Yuliya Efimova Cleared to Compete at Rio Olympics

FINA World Championships Yuliya Efimova
Photo Courtesy: R-Sport / MIA Rossiya Segodnya

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Yuliya Efimova will compete at this summer’s Olympic Games in Rio, the Russian News Agency TASS reported Tuesday.

Sergei Kolmogorov, the head coach of the Russian Olympic team, confirmed to TASS that FINA approved Efimova for the Olympic Games almost two months after lifting her provisional suspension for testing positive for meldonium on May 22.

Efimova had been included on Russia’s Olympic team roster pending FINA’s decision.

“Yulia will join the national team in Brazil on August 1. For the moment, she is training according to an individual plan,” Kolmogorov told TASS. “FINA’s decision was awaited and is not surprising. We expected that and it happened.”

Efimova has not been the only top Russian athlete to test positive in recent months for meldonium, which was added to the list of banned substances on January 1, 2016. Tennis star Maria Sharapova tested positive for the same drug at the Australian Open in January and is currently appealing a two-year suspension.

However, the World Anti-Doping Agency (WADA) has allowed for a grace period (running through Sept. 30) for meldonium to clear out of athletes’ systems, provided they ingested the drug prior to January 1. That did not apply to Sharapova, who admitted taking meldonium at a later date.

Russia has come under fire in recent months for allegations of doping violations across all sports. In May, the New York Times published a detailed report on how Russian athletes skirted anti-doping procedures at the Sochi Winter Olympics in 2014, and in June, the International Association of Athletics Federations (IAAF) banned track and field athletes from competing under the Russian flag in Rio.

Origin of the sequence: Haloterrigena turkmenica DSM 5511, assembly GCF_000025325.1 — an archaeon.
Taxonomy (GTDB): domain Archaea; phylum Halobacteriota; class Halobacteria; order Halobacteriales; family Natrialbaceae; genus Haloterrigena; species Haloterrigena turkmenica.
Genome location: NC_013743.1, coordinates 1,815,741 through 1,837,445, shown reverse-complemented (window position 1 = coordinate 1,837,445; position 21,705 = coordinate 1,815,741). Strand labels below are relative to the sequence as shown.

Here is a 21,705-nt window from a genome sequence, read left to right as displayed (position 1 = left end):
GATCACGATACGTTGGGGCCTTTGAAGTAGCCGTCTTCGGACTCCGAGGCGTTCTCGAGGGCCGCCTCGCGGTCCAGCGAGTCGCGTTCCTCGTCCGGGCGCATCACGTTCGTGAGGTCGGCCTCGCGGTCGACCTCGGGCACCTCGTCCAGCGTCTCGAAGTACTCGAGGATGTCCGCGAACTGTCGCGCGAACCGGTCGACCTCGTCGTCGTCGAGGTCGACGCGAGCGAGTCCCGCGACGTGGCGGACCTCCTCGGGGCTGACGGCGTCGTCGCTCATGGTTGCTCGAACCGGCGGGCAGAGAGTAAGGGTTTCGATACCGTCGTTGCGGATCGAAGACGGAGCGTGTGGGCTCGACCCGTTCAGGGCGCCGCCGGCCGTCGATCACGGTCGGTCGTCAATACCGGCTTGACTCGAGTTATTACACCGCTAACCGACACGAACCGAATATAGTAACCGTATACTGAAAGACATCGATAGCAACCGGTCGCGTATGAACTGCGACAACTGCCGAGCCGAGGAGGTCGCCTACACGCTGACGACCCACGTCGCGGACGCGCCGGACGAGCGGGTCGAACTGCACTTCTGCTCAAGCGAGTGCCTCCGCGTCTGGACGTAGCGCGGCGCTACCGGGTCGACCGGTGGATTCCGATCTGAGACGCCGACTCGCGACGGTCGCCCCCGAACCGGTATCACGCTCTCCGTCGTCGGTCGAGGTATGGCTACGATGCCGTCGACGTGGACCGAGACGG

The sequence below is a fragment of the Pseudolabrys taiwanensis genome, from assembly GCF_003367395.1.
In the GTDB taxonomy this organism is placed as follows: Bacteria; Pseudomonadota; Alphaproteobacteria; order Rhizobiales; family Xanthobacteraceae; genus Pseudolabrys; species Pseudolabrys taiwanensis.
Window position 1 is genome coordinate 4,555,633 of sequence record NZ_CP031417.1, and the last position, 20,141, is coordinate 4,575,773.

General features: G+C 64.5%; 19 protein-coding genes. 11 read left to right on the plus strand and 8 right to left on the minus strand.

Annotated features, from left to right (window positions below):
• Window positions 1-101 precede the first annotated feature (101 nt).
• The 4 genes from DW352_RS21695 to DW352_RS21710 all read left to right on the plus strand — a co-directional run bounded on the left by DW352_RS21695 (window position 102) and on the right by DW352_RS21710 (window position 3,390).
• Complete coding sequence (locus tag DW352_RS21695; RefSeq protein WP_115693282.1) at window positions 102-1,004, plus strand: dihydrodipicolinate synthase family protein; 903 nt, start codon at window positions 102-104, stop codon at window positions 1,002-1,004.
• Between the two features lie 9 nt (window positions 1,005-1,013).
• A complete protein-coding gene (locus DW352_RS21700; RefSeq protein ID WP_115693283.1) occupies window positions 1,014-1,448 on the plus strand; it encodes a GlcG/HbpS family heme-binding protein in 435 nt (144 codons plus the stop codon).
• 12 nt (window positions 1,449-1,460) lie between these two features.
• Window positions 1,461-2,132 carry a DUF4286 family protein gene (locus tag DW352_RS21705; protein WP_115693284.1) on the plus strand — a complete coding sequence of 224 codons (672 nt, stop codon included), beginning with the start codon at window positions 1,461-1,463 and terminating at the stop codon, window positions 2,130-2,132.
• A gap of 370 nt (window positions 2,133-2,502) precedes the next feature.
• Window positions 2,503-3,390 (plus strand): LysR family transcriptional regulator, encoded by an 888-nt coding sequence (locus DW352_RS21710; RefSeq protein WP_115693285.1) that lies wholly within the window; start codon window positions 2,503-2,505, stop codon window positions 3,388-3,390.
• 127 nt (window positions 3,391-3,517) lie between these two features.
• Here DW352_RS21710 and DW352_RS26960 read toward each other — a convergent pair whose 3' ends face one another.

Efimova will now enter the Olympics as the reigning World Champion in the 100 breast and also a medal contender in the 200 breast. She ranks second in the world this year in both distances with a 1:05.70 in the 100 and 2:21.41 in the 200.

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Just Say No
5 years ago

Swimming is getting to be like Track & Field with all these druggies allowed to compete.

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Shame on FINA!

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Simona De Lullo
5 years ago

Fuxxing unbelievable

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5 years ago

Shame…now, let’s wait for sharapova to be cleared

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Katy Sherwin
5 years ago

Wrong, so wrong

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5 years ago

Ridiculous.

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Alexandra Froissart
5 years ago

Noémi Girardet

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5 years ago

Blague

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Alexandra Froissart
5 years ago

vraiment

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Asia Szczepanik
5 years ago

WTF?

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Hugh Ochsenschlager
5 years ago

I’m guessing the bribe/payment was requested in cash so it can not be traced.